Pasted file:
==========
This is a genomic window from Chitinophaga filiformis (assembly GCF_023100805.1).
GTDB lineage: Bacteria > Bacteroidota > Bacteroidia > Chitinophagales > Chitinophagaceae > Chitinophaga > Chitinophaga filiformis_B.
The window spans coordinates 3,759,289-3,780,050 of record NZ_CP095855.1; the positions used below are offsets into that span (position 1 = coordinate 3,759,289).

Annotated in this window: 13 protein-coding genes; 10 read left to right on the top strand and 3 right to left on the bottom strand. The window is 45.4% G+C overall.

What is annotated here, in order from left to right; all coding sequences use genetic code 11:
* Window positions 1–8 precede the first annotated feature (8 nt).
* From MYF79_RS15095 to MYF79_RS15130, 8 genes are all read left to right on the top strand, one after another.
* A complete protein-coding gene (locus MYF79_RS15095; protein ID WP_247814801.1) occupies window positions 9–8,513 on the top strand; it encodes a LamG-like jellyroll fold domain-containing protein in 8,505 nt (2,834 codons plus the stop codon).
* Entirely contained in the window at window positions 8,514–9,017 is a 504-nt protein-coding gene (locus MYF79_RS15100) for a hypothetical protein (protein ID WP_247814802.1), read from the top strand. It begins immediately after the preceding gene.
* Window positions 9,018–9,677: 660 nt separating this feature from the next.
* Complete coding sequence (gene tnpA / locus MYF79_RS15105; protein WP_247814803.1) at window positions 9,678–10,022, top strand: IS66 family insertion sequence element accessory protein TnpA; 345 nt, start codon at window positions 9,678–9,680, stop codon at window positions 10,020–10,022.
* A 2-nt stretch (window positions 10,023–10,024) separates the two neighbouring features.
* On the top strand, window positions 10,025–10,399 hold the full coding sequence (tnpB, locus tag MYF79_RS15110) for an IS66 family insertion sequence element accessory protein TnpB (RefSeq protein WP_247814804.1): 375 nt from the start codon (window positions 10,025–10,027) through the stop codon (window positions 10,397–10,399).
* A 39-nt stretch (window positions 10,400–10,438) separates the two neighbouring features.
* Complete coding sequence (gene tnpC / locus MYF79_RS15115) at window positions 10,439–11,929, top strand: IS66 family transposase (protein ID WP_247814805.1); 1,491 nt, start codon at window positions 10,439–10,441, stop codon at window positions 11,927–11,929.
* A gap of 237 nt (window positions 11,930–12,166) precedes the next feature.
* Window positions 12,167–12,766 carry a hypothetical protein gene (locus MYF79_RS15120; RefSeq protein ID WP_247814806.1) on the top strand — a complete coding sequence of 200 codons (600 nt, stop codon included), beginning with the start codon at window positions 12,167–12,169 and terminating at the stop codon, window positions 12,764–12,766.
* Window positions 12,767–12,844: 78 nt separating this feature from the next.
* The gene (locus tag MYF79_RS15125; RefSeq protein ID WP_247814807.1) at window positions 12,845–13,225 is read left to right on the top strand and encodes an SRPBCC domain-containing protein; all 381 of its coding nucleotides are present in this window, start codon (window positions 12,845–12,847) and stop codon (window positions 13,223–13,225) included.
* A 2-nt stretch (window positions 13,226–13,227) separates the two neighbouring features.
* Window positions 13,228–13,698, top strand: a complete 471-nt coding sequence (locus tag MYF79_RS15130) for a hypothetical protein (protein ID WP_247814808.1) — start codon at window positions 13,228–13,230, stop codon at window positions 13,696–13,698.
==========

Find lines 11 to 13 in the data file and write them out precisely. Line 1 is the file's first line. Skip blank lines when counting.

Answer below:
* Complete coding sequence (gene tnpA / locus MYF79_RS15105; protein WP_247814803.1) at window positions 9,678–10,022, top strand: IS66 family insertion sequence element accessory protein TnpA; 345 nt, start codon at window positions 9,678–9,680, stop codon at window positions 10,020–10,022.
* A 2-nt stretch (window positions 10,023–10,024) separates the two neighbouring features.
* On the top strand, window positions 10,025–10,399 hold the full coding sequence (tnpB, locus tag MYF79_RS15110) for an IS66 family insertion sequence element accessory protein TnpB (RefSeq protein WP_247814804.1): 375 nt from the start codon (window positions 10,025–10,027) through the stop codon (window positions 10,397–10,399).